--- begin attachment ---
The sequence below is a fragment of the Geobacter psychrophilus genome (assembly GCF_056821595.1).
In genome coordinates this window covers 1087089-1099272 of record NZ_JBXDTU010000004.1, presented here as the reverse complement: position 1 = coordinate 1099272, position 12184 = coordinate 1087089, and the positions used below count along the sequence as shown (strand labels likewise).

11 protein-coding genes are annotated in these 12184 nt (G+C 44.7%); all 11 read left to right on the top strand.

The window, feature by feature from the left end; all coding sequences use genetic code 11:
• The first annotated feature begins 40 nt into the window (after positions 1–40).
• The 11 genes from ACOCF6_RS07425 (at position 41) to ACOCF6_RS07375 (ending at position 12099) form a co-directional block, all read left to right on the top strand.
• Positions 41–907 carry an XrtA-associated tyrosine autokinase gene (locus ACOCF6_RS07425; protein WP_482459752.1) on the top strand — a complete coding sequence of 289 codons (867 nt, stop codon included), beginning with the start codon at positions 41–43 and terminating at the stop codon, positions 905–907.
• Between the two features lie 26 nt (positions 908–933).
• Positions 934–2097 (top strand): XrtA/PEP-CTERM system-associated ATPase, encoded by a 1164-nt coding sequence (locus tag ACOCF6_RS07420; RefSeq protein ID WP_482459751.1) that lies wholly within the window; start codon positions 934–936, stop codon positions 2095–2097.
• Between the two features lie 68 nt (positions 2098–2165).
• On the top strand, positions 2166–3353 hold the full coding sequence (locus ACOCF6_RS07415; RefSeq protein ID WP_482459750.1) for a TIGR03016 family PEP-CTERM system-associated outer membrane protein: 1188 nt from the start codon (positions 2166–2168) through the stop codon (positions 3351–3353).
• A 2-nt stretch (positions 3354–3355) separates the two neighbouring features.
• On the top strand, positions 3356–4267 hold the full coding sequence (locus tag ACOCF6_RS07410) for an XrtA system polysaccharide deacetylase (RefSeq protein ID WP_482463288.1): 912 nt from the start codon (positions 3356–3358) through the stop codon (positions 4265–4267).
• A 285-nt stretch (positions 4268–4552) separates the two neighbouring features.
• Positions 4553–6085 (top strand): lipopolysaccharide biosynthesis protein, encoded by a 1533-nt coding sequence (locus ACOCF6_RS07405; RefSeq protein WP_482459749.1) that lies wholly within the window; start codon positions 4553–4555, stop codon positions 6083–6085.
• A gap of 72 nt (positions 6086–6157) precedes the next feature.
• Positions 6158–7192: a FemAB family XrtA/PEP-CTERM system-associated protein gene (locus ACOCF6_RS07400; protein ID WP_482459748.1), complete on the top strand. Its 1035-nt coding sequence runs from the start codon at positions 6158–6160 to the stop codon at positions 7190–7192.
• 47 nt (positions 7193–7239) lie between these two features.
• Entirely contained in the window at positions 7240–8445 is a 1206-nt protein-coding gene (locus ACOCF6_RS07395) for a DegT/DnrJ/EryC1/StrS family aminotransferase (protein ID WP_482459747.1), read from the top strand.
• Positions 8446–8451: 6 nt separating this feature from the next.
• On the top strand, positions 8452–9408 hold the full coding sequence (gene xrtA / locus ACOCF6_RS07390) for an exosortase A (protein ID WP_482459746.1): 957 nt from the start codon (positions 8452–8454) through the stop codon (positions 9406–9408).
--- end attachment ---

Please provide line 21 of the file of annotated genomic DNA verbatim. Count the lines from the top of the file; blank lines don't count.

• On the top strand, positions 8452–9408 hold the full coding sequence (gene xrtA / locus ACOCF6_RS07390) for an exosortase A (protein ID WP_482459746.1): 957 nt from the start codon (positions 8452–8454) through the stop codon (positions 9406–9408).